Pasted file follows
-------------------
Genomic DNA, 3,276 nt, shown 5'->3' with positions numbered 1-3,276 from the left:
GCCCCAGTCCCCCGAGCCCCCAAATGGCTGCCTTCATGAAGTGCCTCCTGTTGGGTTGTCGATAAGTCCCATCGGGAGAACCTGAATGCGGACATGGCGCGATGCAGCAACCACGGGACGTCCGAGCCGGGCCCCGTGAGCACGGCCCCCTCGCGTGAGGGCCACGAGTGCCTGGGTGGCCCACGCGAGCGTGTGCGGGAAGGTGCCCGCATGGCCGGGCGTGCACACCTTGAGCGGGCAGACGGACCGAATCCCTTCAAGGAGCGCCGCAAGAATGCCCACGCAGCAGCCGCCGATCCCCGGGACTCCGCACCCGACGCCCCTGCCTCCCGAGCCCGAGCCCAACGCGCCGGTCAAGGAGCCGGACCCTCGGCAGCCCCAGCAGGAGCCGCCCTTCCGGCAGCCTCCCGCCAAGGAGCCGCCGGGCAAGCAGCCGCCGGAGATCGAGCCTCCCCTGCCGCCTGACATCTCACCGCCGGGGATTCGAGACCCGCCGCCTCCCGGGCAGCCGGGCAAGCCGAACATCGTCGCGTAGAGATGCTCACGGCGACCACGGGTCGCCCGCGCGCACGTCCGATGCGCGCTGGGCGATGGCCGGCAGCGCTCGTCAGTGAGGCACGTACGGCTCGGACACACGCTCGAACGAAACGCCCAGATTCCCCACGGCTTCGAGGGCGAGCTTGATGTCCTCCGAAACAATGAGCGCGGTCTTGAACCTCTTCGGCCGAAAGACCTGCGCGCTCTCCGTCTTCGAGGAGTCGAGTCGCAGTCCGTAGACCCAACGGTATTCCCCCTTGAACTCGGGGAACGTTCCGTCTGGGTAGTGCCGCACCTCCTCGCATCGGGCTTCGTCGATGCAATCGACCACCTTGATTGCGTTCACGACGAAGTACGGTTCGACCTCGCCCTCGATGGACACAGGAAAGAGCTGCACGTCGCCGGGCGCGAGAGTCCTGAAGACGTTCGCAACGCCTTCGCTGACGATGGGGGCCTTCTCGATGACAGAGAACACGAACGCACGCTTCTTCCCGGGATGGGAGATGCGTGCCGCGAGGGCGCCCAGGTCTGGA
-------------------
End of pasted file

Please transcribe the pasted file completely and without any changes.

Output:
Genomic DNA, 3,276 nt, shown 5'->3' with positions numbered 1-3,276 from the left:
GCCCCAGTCCCCCGAGCCCCCAAATGGCTGCCTTCATGAAGTGCCTCCTGTTGGGTTGTCGATAAGTCCCATCGGGAGAACCTGAATGCGGACATGGCGCGATGCAGCAACCACGGGACGTCCGAGCCGGGCCCCGTGAGCACGGCCCCCTCGCGTGAGGGCCACGAGTGCCTGGGTGGCCCACGCGAGCGTGTGCGGGAAGGTGCCCGCATGGCCGGGCGTGCACACCTTGAGCGGGCAGACGGACCGAATCCCTTCAAGGAGCGCCGCAAGAATGCCCACGCAGCAGCCGCCGATCCCCGGGACTCCGCACCCGACGCCCCTGCCTCCCGAGCCCGAGCCCAACGCGCCGGTCAAGGAGCCGGACCCTCGGCAGCCCCAGCAGGAGCCGCCCTTCCGGCAGCCTCCCGCCAAGGAGCCGCCGGGCAAGCAGCCGCCGGAGATCGAGCCTCCCCTGCCGCCTGACATCTCACCGCCGGGGATTCGAGACCCGCCGCCTCCCGGGCAGCCGGGCAAGCCGAACATCGTCGCGTAGAGATGCTCACGGCGACCACGGGTCGCCCGCGCGCACGTCCGATGCGCGCTGGGCGATGGCCGGCAGCGCTCGTCAGTGAGGCACGTACGGCTCGGACACACGCTCGAACGAAACGCCCAGATTCCCCACGGCTTCGAGGGCGAGCTTGATGTCCTCCGAAACAATGAGCGCGGTCTTGAACCTCTTCGGCCGAAAGACCTGCGCGCTCTCCGTCTTCGAGGAGTCGAGTCGCAGTCCGTAGACCCAACGGTATTCCCCCTTGAACTCGGGGAACGTTCCGTCTGGGTAGTGCCGCACCTCCTCGCATCGGGCTTCGTCGATGCAATCGACCACCTTGATTGCGTTCACGACGAAGTACGGTTCGACCTCGCCCTCGATGGACACAGGAAAGAGCTGCACGTCGCCGGGCGCGAGAGTCCTGAAGACGTTCGCAACGCCTTCGCTGACGATGGGGGCCTTCTCGATGACAGAGAACACGAACGCACGCTTCTTCCCGGGATGGGAGATGCGTGCCGCGAGGGCGCCCAGGTCTGGA